6 ways to help autistic kids overcome challenges and learn skills


  • Children
  • Thursday, 19 Apr 2018

Individuals with autism need the family's support and encouragement. Photo: The Star/Raja Faisal Hishan

It is challenging for parents and family members to look after individuals with special needs. Autism Spectrum Disorders (ASD) is a range of developmental disorders characterised by restricted interests and repetitive behaviours.

It also includes impairments in social interaction and verbal and non-verbal communication. It includes Aspergers syndrome and pervasive developmental disorders.

While there is no standard treatment for ASD, there are ways to help an autistic person overcome his challenges and learn new skills. Universiti Malaya’s Faculty of Education’s senior lecturer/clinical consultant Dr Madhya Zhagan shares some tips for parents and siblings on ways to deal with individuals with ASD.

Many individuals with autism are talented in art and craft. Photo: Dr Madhya Zhagan

Communication is key

Make an effort to communicate with your autistic child. Never give up, no matter how many attempts it takes. Walking away or shouting are not the right methods.

Make learning fun for your child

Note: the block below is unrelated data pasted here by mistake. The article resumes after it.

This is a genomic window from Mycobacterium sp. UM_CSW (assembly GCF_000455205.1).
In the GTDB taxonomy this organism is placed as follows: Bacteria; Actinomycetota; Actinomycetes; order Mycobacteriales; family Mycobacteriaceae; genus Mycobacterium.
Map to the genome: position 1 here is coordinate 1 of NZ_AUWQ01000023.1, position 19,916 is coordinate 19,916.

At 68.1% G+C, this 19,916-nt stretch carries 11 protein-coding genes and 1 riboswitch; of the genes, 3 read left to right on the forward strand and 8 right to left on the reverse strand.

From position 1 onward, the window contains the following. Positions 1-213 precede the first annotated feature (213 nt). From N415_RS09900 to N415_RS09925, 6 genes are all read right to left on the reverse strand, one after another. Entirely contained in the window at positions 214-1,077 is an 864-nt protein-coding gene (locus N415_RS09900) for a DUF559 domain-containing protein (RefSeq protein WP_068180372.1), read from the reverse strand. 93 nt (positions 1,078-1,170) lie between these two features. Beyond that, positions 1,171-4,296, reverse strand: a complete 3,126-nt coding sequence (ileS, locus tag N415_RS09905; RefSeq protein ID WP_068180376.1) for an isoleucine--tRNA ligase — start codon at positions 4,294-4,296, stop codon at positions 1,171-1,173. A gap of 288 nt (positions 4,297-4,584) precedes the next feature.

Find activities that are fun and educational for your special child. It will give them time to open up and connect with you.

Seek support groups 

Do not feel sad or discouraged in stressful situations. Connect with other parents who are also dealing with similar situations. Speak to individuals who work with children with special needs.

Some autistic children are gifted painters. Photo: Dr Madhya Zhagan

Reward your child

If your child has shown positive changes, find ways to reward them. Let them know why you are doing so and specifically, what you like about their behaviour.

Encourage, encourage, encourage

Have plenty of interaction with your special child. Encourage them so they do not feel alone. A neglected child may not respond well to any treatment later in life.

Maintain a schedule

Stick to a schedule throughout the day that your child can adapt to. Do not make the routine too rigid. Make the routine flexible and talk to your child about the routine.


Look out for the full story on family members who look after their siblings with autism in Star2 on Friday April 20.


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